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Ground broken for new Avery School

Posted by Johanna Seltz  October 15, 2010 12:00 PM

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Avery School students helped shovel the dirt at the formal groundbreaking for their new school, which is scheduled to be completed by March of 2012.

The $21.1 million elementary school is being built on five acres on Pottery Lane, next to Dedham High School, and will share a shorter but refurbished practice field with the high school athletes.

The three-story design is almost double the size of the existing Avery School, with 61,000 square feet of space and room for 310 students. The current Avery, which was built in 1921, houses 226 students in grades one through five.

Workers have begun clearing trees and demolishing an old basketball court and skateboard park at the site, said Andy Lawlor, chairman of the committee overseeing the project.

He said workers will start pouring the concrete foundation next month, with steel going up over the winter. The school is scheduled to be finished by March of 2012, although school officials haven't decided on a move-in date, he said.

In 2007, the state ranked the Avery as one of the worst elementary facilities in Massachusetts, calling it outdated and overcrowded. The state awarded Dedham a $11.1 million grant to build a new school, and voters approved their share of the cost last spring.

Besides more space and modern heating, lighting and plumbing, the new school will be handicapped accessible and have a cafeteria, music room, media center, special education classrooms, and more parking.

At the same time, the town is building a $3.1 million high school athletic complex, which includes a synthetic turf field, six-lane regulation track and jump pits, and new home bleachers, rest rooms, press box, scoreboard and sound system.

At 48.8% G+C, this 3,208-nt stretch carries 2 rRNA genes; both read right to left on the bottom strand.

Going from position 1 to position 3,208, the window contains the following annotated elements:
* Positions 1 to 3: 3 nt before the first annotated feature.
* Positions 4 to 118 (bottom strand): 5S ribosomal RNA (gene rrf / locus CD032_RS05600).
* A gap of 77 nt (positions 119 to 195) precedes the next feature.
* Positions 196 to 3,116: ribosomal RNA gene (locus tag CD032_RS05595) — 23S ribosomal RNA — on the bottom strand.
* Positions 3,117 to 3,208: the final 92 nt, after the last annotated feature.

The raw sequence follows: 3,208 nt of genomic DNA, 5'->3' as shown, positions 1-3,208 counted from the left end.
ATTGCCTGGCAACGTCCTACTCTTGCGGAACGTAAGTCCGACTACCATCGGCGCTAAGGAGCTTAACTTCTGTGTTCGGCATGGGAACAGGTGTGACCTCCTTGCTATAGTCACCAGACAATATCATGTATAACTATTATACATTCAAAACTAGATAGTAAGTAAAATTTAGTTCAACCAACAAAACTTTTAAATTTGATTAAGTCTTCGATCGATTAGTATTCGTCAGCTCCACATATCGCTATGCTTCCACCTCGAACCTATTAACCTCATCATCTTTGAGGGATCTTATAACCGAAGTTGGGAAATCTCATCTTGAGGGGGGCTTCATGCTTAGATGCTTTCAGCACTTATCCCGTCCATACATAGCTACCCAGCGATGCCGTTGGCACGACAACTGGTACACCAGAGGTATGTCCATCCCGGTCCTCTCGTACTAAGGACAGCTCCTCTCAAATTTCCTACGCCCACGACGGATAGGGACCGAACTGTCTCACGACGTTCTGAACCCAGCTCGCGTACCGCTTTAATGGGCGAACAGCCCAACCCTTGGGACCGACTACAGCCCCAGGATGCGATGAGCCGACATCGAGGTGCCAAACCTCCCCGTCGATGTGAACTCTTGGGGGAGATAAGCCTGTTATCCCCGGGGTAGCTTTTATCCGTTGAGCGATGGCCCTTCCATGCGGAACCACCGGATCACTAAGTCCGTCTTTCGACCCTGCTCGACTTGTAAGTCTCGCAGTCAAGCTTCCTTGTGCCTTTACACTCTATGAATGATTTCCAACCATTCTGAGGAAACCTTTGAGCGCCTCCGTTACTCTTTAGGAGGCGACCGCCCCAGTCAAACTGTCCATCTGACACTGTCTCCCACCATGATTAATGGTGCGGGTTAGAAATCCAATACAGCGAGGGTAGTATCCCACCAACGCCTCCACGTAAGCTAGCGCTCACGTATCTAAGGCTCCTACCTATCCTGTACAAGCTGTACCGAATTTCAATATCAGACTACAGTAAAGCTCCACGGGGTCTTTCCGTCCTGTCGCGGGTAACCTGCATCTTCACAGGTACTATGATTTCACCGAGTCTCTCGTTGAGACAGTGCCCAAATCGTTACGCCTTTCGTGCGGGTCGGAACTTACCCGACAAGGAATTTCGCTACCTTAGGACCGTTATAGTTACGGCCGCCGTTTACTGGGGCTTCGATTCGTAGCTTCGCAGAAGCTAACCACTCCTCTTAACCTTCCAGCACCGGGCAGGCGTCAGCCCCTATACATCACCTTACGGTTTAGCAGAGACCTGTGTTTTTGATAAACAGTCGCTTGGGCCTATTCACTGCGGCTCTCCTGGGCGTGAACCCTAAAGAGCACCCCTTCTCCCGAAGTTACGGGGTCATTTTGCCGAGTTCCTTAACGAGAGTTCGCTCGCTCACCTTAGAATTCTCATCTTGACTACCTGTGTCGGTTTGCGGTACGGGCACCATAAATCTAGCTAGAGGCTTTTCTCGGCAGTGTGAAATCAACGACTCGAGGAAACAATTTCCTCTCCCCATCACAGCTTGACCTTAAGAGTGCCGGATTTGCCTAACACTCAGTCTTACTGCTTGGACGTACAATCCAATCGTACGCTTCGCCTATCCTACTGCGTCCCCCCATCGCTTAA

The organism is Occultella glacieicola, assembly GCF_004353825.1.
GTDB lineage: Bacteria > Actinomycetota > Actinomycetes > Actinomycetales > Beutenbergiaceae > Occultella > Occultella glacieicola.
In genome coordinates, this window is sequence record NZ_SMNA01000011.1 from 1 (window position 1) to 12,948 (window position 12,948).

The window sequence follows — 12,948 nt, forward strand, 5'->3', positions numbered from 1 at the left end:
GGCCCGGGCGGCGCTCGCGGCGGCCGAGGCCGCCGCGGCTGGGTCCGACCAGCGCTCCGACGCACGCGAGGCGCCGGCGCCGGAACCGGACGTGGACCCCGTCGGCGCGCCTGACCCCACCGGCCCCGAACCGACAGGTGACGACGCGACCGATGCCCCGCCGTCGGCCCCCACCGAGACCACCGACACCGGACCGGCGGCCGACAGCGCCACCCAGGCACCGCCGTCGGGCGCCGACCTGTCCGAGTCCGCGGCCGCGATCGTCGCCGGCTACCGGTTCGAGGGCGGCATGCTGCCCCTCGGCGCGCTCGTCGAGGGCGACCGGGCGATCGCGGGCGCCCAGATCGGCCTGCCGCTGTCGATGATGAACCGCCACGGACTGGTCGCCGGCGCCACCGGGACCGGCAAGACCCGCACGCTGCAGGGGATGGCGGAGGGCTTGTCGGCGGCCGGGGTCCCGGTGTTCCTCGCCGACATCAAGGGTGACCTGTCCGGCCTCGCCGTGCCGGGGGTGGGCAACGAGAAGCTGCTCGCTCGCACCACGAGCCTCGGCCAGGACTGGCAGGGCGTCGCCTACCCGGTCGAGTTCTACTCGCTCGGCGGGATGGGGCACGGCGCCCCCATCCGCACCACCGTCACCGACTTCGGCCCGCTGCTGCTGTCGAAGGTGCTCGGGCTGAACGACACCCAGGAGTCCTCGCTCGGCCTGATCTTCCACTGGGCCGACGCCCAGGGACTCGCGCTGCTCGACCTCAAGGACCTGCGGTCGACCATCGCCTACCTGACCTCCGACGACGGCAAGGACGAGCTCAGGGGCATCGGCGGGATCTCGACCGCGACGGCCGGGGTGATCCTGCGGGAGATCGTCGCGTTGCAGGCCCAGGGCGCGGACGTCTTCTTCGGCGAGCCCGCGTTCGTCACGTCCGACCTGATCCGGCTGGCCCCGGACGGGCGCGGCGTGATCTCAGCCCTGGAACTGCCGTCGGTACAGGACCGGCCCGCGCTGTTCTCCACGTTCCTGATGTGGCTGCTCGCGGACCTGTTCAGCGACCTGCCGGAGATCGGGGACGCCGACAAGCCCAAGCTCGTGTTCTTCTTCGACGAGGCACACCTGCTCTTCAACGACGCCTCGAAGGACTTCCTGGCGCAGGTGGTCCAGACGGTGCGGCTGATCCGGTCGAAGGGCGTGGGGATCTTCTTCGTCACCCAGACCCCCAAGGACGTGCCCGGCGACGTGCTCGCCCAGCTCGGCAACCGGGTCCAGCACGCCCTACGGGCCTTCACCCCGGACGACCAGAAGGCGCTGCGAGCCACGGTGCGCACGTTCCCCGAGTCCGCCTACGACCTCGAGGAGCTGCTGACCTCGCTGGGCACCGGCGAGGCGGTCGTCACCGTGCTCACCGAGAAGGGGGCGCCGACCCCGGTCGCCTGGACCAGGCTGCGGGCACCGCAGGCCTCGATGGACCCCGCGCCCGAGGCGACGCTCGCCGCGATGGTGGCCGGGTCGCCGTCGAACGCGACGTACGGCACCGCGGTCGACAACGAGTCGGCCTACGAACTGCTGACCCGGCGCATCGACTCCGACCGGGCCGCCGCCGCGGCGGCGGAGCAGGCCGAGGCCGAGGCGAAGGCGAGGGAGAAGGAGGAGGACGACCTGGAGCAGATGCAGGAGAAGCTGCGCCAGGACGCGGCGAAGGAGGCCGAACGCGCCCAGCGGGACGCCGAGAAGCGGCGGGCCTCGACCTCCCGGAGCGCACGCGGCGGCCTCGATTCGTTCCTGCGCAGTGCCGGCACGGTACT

Work on the athletic complex is expected to be done by July of 2011.

During construction, the high school’s outdoor teams are playing all their games away, said Principal Jacob Santamaria.

“We’ll be inconvenienced for a while, but I keep looking at the big picture,” Santamaria said. “We know kids are playing on the road, and that’s tough, but it’s going to be a beautiful facility and we’re all looking forward to it.”

The Avery School replacement is the second step in a 25-year facility improvement plan that began with modernizing the high school's science labs and building a new Middle School, Lawlor said.

Next step will be renovating the old Dexter School for the town-wide early childhood education center, he said. The 50-year-old school closed more than two decades ago and is rented to a day care center and educational collaborative, he said.

The early childhood center currently is at the Capen School, "another one of our aging facilities" and will be used by Oakdale students when that elementary school is renovated, he said.

The town has about 2,900 students in four neighborhood elementary schools, a high school, middle school and early childhood education center.

This fall, the Avery School, which is located in East Dedham, was tagged as “under-performing” in math by federal No Child Left behind guidelines, and parents were offered a choice of transferring to another school in the district.

School officials said only eight children chose to leave the Avery, and six of them were either new to the district or needed to attend other schools for reasons unrelated to the concern about math scores.

Johanna Seltz can be reached at

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